water of life, the gift of the indwelling spirit.
The apostles never ceased to be shocked by Jesus' willingness to talk with women,
women of questionable character, even immoral women. It was very difficult for
Jesus to teach his apostles that women, even so-called immoral women, have souls
which can choose God as their Father, thereby becoming daughters of God and
candidates for life everlasting. Even nineteen centuries later many show the
same unwillingness to grasp the Master's teachings. Even the Christian religion
has been persistently built up around the fact of the death of Christ instead
of around the truth of his life. The world should be more concerned with his
happy and God-revealing life than with his tragic and sorrowful death.
Nalda told this entire story to the Apostle John the next day, but he never
revealed it fully to the other apostles, and Jesus did not speak of it in detail
to the twelve.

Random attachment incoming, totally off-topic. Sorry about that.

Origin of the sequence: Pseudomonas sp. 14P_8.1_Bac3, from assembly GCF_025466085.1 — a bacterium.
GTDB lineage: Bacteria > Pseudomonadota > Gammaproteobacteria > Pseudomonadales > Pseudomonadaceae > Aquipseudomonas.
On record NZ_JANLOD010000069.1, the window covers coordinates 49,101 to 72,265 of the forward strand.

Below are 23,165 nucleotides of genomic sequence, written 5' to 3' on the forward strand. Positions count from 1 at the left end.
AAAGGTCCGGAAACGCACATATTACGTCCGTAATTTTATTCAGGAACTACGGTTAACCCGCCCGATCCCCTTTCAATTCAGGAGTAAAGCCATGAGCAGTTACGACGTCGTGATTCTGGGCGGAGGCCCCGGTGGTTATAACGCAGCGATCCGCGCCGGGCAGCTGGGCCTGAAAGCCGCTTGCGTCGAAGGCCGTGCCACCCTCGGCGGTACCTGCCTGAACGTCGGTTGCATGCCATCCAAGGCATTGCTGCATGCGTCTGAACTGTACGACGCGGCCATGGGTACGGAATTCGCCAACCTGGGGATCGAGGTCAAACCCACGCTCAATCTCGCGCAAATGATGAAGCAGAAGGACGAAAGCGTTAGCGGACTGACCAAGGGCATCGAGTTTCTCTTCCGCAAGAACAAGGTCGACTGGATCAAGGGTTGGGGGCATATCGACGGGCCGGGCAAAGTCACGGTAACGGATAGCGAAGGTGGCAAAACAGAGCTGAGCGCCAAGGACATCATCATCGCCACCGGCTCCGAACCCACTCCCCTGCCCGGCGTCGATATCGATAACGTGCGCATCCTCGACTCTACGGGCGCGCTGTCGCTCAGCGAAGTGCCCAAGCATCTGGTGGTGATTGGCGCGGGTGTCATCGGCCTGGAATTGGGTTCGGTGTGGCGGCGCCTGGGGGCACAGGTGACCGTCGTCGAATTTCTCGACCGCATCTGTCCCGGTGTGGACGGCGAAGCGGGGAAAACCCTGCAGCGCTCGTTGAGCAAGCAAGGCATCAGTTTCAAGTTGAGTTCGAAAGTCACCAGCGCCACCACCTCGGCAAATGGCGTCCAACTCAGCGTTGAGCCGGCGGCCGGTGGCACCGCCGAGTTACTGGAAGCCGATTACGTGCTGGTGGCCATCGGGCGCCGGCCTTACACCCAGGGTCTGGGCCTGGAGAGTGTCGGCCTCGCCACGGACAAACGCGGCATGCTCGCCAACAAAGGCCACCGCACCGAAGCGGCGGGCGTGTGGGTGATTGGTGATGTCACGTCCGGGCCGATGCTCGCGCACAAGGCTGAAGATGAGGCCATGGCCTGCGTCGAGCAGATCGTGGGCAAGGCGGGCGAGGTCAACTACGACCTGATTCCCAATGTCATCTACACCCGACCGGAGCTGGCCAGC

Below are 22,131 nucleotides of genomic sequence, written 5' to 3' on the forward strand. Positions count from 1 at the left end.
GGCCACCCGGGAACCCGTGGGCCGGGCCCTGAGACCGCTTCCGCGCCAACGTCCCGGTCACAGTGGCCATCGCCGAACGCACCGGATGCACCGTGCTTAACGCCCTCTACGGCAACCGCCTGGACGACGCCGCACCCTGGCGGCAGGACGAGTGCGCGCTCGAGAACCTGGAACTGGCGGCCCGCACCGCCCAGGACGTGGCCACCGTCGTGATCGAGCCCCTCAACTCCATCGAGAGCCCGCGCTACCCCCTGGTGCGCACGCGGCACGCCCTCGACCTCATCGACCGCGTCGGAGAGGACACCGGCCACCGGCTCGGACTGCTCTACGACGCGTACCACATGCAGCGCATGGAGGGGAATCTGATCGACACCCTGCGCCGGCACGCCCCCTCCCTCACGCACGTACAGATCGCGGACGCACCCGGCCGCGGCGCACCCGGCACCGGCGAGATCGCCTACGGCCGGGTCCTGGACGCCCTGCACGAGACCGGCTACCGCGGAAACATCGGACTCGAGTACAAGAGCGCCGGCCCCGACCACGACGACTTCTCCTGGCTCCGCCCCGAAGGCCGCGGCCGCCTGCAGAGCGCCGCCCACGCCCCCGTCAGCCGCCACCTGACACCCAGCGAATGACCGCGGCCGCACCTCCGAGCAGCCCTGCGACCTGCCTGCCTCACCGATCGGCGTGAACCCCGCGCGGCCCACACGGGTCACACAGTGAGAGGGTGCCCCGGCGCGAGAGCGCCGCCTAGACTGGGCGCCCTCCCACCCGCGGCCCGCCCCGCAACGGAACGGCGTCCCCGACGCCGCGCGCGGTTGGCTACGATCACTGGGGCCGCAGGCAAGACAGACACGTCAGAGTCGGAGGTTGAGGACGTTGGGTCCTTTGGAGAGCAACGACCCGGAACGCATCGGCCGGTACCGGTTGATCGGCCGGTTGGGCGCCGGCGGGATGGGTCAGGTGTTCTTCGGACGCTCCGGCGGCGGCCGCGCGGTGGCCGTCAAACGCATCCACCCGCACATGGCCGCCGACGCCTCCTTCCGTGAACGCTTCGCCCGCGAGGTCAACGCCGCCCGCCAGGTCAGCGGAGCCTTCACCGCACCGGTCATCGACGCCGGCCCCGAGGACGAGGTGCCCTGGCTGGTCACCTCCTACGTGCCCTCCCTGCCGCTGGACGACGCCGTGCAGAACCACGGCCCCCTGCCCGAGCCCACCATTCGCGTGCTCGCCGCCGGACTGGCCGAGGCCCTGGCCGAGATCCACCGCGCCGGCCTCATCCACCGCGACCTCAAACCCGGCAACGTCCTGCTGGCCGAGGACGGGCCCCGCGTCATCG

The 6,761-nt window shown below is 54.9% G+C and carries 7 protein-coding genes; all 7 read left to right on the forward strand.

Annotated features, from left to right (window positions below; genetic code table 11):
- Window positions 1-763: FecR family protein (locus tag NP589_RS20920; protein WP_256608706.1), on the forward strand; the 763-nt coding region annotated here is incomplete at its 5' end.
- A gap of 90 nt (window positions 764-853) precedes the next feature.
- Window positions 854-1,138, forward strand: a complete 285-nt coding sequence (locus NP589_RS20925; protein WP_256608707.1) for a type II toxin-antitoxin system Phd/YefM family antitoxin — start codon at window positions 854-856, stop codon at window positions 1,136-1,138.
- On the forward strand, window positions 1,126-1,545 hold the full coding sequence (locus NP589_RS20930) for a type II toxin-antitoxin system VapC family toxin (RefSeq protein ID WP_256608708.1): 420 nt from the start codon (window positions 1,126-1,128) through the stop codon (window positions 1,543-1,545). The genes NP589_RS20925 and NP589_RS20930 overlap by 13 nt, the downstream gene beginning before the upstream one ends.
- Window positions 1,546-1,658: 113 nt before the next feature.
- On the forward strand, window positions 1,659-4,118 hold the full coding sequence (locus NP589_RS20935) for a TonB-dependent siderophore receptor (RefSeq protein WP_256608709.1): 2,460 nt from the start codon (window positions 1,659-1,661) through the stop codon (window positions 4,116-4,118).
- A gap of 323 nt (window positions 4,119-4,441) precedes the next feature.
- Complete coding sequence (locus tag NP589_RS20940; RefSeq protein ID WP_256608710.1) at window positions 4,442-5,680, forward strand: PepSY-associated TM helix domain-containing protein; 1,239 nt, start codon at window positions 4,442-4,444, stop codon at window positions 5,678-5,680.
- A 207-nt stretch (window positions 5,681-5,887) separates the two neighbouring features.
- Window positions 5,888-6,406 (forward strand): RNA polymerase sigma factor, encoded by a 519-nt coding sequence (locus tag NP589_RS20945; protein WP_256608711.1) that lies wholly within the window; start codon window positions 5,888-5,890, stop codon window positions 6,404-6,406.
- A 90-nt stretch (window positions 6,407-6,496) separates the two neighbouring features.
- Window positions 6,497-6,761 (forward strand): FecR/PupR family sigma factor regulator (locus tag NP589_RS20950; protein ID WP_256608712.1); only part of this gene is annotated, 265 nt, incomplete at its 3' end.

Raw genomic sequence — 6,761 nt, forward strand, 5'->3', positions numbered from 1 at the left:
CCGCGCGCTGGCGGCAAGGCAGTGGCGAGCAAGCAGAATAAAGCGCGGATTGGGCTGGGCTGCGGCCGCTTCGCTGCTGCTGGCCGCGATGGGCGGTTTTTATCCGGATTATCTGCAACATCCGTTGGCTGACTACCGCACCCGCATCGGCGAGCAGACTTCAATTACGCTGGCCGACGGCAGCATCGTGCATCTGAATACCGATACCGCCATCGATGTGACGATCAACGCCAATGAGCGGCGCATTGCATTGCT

Nalda told John that Jesus had told her "all I ever did." John many times wanted
to ask Jesus about this visit with Nalda, but he never did. Jesus told her only
one thing about herself, but his look into her eyes and the manner of his dealing
with her had so brought all of her checkered life in panoramic review before
her mind in a moment of time that she associated all of this self-revelation
of her past life with the look and the word of the Master. Jesus never told
her she had had five husbands. She had lived with four different men since her
husband cast her aside, and this, with all her past, came up so vividly in her
mind at the moment when she realized Jesus was a man of God that she subsequently
repeated to John that Jesus had really told her all about herself.